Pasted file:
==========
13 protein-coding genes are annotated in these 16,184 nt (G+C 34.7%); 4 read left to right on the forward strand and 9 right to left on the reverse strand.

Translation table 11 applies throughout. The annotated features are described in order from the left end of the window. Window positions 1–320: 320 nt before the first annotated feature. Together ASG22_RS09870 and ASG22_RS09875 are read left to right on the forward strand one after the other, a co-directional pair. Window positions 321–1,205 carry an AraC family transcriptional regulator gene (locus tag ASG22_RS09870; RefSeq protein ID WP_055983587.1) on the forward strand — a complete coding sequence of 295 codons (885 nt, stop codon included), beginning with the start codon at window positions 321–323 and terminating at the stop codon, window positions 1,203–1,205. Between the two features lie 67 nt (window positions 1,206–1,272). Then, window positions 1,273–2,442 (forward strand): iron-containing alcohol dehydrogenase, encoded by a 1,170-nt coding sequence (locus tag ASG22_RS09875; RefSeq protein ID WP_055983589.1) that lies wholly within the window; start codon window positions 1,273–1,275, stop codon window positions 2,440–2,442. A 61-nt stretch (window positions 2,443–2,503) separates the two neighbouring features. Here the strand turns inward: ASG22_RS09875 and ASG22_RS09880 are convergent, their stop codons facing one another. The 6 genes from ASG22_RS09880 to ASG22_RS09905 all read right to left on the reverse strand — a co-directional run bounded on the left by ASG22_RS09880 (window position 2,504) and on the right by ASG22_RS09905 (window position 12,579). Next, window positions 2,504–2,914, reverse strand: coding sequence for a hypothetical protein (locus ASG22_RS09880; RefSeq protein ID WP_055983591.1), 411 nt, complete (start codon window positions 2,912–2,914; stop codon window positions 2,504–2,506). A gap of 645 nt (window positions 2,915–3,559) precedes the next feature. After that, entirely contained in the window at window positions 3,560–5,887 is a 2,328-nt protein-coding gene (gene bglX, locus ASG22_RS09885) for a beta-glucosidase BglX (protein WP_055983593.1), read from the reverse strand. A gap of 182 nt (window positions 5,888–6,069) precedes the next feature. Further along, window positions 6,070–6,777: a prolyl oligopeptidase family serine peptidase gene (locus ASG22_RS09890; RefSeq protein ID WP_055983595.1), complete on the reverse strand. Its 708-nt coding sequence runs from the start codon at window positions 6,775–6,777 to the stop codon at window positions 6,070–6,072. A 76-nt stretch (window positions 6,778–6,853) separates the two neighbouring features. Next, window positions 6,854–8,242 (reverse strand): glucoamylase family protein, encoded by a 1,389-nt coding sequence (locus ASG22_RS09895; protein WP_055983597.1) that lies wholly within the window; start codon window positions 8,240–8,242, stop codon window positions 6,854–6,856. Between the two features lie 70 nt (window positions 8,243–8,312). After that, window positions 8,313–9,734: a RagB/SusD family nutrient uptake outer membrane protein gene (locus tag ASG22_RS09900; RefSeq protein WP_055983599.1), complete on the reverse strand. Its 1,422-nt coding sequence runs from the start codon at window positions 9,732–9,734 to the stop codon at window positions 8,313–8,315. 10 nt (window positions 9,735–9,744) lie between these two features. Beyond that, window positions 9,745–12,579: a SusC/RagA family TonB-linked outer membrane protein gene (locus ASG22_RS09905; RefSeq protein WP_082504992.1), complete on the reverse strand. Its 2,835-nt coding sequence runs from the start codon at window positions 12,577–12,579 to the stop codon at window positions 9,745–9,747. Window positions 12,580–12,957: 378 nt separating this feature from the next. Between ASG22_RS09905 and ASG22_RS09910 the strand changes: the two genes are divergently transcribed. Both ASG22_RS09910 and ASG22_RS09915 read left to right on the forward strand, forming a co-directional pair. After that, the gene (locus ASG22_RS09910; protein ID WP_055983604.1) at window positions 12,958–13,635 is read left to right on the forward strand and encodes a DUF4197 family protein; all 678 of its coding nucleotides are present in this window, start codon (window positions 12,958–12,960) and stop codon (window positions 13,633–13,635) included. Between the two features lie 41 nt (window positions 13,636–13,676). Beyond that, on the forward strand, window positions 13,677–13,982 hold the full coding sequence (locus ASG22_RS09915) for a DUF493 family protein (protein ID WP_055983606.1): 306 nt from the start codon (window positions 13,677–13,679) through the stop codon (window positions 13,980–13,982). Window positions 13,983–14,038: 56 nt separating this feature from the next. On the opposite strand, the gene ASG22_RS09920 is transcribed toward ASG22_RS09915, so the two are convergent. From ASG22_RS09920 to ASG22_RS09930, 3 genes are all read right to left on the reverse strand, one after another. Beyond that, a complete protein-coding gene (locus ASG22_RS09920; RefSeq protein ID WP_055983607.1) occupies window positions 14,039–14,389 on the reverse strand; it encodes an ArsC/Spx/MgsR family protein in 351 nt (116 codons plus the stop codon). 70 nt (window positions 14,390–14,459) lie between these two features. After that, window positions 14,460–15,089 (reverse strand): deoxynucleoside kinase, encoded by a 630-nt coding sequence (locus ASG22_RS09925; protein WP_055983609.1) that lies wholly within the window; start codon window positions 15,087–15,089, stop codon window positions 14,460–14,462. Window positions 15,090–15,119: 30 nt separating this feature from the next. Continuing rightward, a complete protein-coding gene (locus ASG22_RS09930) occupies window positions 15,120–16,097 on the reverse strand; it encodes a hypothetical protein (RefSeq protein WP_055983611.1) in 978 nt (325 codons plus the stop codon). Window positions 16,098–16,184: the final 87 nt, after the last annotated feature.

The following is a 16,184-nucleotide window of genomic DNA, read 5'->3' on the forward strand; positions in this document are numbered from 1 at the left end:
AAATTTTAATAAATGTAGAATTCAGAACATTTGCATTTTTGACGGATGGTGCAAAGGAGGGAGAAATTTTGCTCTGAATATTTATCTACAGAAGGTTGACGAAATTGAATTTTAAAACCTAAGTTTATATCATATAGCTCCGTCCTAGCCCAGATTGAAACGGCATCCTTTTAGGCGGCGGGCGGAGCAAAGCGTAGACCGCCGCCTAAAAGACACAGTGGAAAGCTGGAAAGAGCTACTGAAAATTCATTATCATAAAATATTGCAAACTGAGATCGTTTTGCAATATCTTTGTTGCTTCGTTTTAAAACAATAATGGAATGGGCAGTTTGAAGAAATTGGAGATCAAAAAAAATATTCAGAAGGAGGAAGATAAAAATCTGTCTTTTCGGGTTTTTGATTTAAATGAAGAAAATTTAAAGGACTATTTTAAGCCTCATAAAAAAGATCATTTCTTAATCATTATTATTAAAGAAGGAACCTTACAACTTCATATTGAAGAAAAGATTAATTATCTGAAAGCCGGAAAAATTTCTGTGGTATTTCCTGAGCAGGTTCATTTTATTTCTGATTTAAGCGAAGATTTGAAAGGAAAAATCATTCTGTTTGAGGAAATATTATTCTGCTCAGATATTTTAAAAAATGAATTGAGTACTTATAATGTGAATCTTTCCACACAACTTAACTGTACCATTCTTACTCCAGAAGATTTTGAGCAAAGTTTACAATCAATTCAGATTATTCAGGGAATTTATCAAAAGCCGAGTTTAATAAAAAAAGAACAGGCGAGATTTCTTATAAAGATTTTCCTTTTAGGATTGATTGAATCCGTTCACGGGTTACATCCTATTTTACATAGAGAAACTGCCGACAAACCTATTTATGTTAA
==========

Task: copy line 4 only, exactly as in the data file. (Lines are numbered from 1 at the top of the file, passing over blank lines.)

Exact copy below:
AAATTTTAATAAATGTAGAATTCAGAACATTTGCATTTTTGACGGATGGTGCAAAGGAGGGAGAAATTTTGCTCTGAATATTTATCTACAGAAGGTTGACGAAATTGAATTTTAAAACCTAAGTTTATATCATATAGCTCCGTCCTAGCCCAGATTGAAACGGCATCCTTTTAGGCGGCGGGCGGAGCAAAGCGTAGACCGCCGCCTAAAAGACACAGTGGAAAGCTGGAAAGAGCTACTGAAAATTCATTATCATAAAATATTGCAAACTGAGATCGTTTTGCAATATCTTTGTTGCTTCGTTTTAAAACAATAATGGAATGGGCAGTTTGAAGAAATTGGAGATCAAAAAAAATATTCAGAAGGAGGAAGATAAAAATCTGTCTTTTCGGGTTTTTGATTTAAATGAAGAAAATTTAAAGGACTATTTTAAGCCTCATAAAAAAGATCATTTCTTAATCATTATTATTAAAGAAGGAACCTTACAACTTCATATTGAAGAAAAGATTAATTATCTGAAAGCCGGAAAAATTTCTGTGGTATTTCCTGAGCAGGTTCATTTTATTTCTGATTTAAGCGAAGATTTGAAAGGAAAAATCATTCTGTTTGAGGAAATATTATTCTGCTCAGATATTTTAAAAAATGAATTGAGTACTTATAATGTGAATCTTTCCACACAACTTAACTGTACCATTCTTACTCCAGAAGATTTTGAGCAAAGTTTACAATCAATTCAGATTATTCAGGGAATTTATCAAAAGCCGAGTTTAATAAAAAAAGAACAGGCGAGATTTCTTATAAAGATTTTCCTTTTAGGATTGATTGAATCCGTTCACGGGTTACATCCTATTTTACATAGAGAAACTGCCGACAAACCTATTTATGTTAA